Tour #25: Las Vegas, New Mexico
|Sunday, June 30, 7:00 AM – 6:00 PM||Tour Price: $99|
There will be guided tours of the Harvey House #1 - Montezuma Castle, the Dwan Light Sanctuary, Harvey House #2 - La Castenada. Lunch is on your own at Charlie’s Bakery and Café. View exterior buildings architecture including the Train Station, Rawlins Building (Harvey Girls Housing), Roundhouse, Plaza Buildings, Plaza Hotel and Longmire Sherrif’s office.
Las Vegas is a city in and the county seat of San Miguel County. Once Las Vegas was two separate municipalities (one a city and the other a town), both were named Las Vegas‐West Las Vegas (“Old Town”) and East Las Vegas (“New Town”)‐are separated by the Gallinas River and retain distinct characters and separate, rival school districts.
Las Vegas was established in 1835 after a group of settlers received a land grant from the Mexican government. The town was laid out in the traditional Spanish Colonial style, with a central plaza surrounded by buildings which could serve as fortifications in case of attack. Las Vegas soon prospered as a stop on the Santa Fe Trail. During the Mexican‐American War in 1846, Stephen W. Kearny delivered an address at the Plaza of Las Vegas claiming New Mexico for the United States. In 1877 Las Vegas College, the precursor to Regis University, was founded in Las Vegas by a group of exiled Italian Jesuits. In 1887, Las Vegas College moved to Denver whereupon the name was changed.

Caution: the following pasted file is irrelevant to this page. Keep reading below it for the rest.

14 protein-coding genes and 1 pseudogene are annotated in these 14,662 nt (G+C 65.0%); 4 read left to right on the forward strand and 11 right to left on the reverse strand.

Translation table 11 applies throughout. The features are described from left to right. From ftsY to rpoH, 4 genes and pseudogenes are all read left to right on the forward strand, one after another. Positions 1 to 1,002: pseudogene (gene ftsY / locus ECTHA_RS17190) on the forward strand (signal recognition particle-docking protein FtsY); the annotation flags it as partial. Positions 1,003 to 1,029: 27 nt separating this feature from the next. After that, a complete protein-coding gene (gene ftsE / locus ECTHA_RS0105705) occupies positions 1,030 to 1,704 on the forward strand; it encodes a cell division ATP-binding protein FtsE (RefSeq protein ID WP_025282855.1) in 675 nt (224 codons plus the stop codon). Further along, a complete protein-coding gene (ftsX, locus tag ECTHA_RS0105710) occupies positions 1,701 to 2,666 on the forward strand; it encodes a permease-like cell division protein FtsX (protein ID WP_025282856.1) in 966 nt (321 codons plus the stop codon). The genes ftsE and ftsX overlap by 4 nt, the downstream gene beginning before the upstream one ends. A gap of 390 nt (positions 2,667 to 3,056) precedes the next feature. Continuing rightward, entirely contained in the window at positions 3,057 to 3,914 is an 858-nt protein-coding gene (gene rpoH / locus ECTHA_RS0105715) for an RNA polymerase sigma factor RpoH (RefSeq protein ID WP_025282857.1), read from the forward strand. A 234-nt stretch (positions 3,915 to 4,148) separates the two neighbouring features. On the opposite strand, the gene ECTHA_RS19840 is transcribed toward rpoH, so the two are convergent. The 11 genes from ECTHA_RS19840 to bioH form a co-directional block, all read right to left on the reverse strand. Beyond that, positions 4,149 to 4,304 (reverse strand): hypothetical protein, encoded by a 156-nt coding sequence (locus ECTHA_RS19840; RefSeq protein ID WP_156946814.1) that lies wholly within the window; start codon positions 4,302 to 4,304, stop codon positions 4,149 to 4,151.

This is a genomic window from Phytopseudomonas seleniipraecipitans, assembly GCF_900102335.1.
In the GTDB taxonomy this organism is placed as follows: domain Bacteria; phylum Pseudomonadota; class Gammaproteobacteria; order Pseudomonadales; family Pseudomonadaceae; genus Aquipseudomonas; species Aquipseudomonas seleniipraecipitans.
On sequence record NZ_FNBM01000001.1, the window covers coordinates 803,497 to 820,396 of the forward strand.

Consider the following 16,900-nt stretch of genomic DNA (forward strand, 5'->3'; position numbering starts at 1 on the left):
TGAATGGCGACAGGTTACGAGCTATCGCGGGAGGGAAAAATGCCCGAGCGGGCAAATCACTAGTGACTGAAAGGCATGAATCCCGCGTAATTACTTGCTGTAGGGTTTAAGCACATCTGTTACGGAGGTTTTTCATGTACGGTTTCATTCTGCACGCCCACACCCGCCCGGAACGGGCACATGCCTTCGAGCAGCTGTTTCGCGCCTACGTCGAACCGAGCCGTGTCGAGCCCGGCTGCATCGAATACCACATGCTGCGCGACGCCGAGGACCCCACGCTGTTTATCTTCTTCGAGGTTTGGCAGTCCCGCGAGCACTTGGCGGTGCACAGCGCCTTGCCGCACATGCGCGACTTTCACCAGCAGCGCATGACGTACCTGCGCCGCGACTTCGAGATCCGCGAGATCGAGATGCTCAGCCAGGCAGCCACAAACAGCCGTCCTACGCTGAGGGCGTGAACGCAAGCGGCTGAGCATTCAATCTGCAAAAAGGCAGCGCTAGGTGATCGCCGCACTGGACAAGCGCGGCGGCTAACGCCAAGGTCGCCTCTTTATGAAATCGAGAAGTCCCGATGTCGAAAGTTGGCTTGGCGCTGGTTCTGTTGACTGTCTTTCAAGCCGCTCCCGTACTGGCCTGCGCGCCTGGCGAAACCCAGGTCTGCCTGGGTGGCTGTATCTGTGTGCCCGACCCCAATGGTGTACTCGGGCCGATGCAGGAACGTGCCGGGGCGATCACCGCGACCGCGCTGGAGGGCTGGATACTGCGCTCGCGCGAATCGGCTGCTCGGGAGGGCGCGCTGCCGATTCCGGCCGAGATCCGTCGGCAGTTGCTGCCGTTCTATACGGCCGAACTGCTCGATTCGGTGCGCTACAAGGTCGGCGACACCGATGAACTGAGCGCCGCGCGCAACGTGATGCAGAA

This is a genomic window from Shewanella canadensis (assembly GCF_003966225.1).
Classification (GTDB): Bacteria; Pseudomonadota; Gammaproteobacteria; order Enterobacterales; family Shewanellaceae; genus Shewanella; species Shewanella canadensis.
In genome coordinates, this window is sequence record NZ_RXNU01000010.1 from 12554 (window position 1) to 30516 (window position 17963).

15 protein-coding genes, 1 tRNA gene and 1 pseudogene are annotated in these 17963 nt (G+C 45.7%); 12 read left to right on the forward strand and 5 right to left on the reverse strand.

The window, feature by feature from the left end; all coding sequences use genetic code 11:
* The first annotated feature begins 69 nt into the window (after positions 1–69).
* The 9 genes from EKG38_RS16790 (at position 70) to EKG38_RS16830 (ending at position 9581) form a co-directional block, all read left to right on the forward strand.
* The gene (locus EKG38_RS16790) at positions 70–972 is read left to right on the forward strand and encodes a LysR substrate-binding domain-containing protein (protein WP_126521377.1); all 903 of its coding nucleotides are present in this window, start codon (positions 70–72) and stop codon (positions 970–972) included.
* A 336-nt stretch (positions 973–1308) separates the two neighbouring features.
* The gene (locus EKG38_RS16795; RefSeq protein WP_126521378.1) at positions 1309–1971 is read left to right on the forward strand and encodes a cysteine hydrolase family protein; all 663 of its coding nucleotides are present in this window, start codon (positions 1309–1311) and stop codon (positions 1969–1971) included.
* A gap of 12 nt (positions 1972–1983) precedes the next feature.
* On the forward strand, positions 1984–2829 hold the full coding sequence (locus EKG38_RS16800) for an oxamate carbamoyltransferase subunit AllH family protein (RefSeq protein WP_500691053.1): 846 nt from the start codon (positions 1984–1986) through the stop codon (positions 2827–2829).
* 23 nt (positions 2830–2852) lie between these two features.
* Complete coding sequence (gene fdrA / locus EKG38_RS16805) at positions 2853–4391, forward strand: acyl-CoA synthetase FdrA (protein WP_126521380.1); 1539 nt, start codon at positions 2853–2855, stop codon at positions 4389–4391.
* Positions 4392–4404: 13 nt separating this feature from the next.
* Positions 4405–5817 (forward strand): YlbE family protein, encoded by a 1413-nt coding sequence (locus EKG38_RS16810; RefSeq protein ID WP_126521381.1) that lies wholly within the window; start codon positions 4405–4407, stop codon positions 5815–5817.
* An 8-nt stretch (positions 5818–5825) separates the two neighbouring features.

A railroad was constructed to the town in 1880. To maintain control of development rights, it established a station and related development one mile east of the Plaza, creating a separate, rival New Town, as occurred elsewhere in the Old West. The same competing development occurred in Albuquerque, for instance. During the railroad era Las Vegas boomed, quickly becoming one of the largest cities in the American Southwest. Turn-of-the-century Las Vegas featured all the modern amenities, including an electric street railway, the “Duncan Opera House” at the northeast corner of 6th Street and Douglas Avenue, a Carnegie library, the Hotel Castaneda (a major Harvey House), and the New Mexico Normal School (now New Mexico Highlands University). Since the decline and restructuring of the railroad industry began in the 1950s, the city’s population has remained relatively constant. Although the two towns have been combined, separate school districts have been maintained (Las Vegas City Schools and West Las Vegas School District).
AF&SF 2-6-2 Locomotive #1129
Old Town, Las Vegas
One-way Driving time: 2 hours.
Tour includes: Round-trip motor coach transportation, breakfast on the bus, tickets, guides, taxes and gratuity. Lunch at Charlie’s Bakery and Café on your own.
Special Wear: None